My colleague Hélène Peroz has reported on this interesting judgment delivered on 4 March 4 2020 by the French Supreme Court for private and criminal matters (Cour de cassation).
The Court applied an old principle of the French law of international jurisdiction. Unfortunately, it does not seem that the applicability of EU Regulations of private international law was raised.
A German company sought to enforce an arbitral award against a man domiciled in Algeria. The man jointly owned an immoveable property near Paris, France. The co-owner was his wife, who was also domiciled in Algeria. The German creditor initiated proceedings before the family division of the high court of Paris and applied for a judicial order to divide the property. The goal was to ultimately receive half of the proceeds.
Jurisdiction of French Courts in Family Matters
The Algerian spouses challenged the jurisdiction of the Paris court. They argued that, outside of the scope of international conventions and EU instruments, jurisdiction in family matters lied with the court of the residence of the family pursuant to Article 1070 of the French code of civil procedure.
In a judgment of 18 December 2018, the Paris Court of Appeal accepted the argument and declined jurisdiction on the ground that the family resided in Algeria.
Extending the Application of Domestic Rules of Jurisdiction to International Cases
The French lawmaker has adopted very few rules of international jurisdiction. French courts have thus long held that, in principle, rules of domestic jurisdiction may also be used to define the international jurisdiction of French courts. Article 1070 of the Code of Civil Procedure defines the domestic jurisdiction of French courts in family matters. So the Paris Court of Appeal had simply applied Article 1070 to assess its international jurisdiction.
The French Supreme Court has long identified two exceptions to the principle of extension of domestic rules of jurisdiction: enforcement and actions related to real property. In both cases, the rule of international jurisdiction has typically been straightforward: French courts have jurisdiction over actions related to enforcement carried out in France and actions related to immovables situated in France. In this judgment, the Court ruled more widely that, while the principle was to extend the application of domestic rules of jurisdiction, it might be necessary to “adapt them to the particular needs of international relations”.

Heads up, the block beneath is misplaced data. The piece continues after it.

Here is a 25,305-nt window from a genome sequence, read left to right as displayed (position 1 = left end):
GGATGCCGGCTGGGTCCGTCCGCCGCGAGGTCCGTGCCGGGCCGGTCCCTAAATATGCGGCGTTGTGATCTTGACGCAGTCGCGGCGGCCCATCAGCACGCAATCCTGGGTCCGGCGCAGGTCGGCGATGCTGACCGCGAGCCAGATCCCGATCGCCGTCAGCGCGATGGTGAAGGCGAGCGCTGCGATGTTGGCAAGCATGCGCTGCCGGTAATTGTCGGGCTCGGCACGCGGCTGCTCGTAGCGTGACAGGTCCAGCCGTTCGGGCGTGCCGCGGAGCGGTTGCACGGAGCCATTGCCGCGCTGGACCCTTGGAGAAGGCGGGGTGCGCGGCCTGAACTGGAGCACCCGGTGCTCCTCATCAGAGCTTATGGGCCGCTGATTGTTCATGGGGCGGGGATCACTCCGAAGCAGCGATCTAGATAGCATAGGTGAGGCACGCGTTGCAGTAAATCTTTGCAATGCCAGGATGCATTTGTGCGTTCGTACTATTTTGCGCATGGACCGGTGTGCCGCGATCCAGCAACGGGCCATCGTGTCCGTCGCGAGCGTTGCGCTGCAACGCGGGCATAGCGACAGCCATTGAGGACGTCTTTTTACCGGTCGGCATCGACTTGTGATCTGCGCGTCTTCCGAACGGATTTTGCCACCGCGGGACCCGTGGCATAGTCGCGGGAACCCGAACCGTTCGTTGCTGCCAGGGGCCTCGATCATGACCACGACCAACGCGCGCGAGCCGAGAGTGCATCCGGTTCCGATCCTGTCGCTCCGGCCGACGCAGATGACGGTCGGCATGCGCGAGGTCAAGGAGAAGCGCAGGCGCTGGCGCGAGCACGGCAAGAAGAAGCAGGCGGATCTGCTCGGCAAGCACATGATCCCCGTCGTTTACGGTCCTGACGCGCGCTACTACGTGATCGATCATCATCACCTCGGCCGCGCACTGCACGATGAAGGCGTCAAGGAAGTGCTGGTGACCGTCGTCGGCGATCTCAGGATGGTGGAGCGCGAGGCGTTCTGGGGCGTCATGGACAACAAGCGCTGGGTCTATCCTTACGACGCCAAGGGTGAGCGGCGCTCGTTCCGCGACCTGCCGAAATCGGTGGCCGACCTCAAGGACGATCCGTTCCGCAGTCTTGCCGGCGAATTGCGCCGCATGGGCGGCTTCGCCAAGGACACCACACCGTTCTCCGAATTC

The Court then ruled that it would not be appropriate to apply Article 1070 (and thus grant jurisdiction to the court of the residence of the family) to define the jurisdiction of French court in this case, “both for practical reasons of proximity and pursuant to the effectivity principle”.
The reference to effectivity seems to mean that the court cared about the future enforcement of the decision which, quite clearly, was meant to take place in France, where the apartment is located. Indeed, and although the action was based on a rule of property law, the chances that the property would be attached and sold judicially for the purpose of actually implementing the rule was high.
What about EU Regulations?
It is clear that the French Supreme Court ruled on the understanding that no EU Regulation applied. Was that really the case?
Regulation 2016/1103 on Property Regimes does not apply to proceedings initiated before 29 January 2019. It is unclear, however, whether it would apply should the same case arise today.
The territorial scope of the jurisdictional rules of the Property Regimes Regulation is not limited to actions initiated against defendants domiciled within participating Member States, so the issue would not be so much that the defendants were domiciled in a third state.
Rather, the issue is whether the action was one related to matrimonial property regimes. The property was co-owned by two spouses, but their matrimonial property regime was separation of property. This means that their marriage was not relevant to the action (which was based on a general provision of property law). In fact, Regulation 2016/1103 defines ‘matrimonial property regimes’ as sets of rules ‘concerning the property relationships between the spouses and in their relations with third parties, as a result of marriage or its dissolution’ (Article 3(1)(a), emphasis added).
So one wonders whether the action would not rather have fallen within the material scope of the Brussels I bis Regulation. Indeed, the CJEU once defined the exception to the scope of the Brussels Convention as covering “any proprietary relationships resulting directly from the matrimonial relationship or the dissolution thereof” (De Cavel, 1979). In the present case, the proprietary relationship between the spouses did not result from their marriage.
And if the case fell within the material scope of the Brussels I bis Regulation, then Article 24 of that Regulation (which applies irrespective of the domicile of the parties) would apply. It is not absolutly clear whether the relevant provision would be Article 24(1) (in rem rights over immoveables) or Article 24(5) (enforcement), but in both cases, it would have granted exclusive jurisdiction to French courts.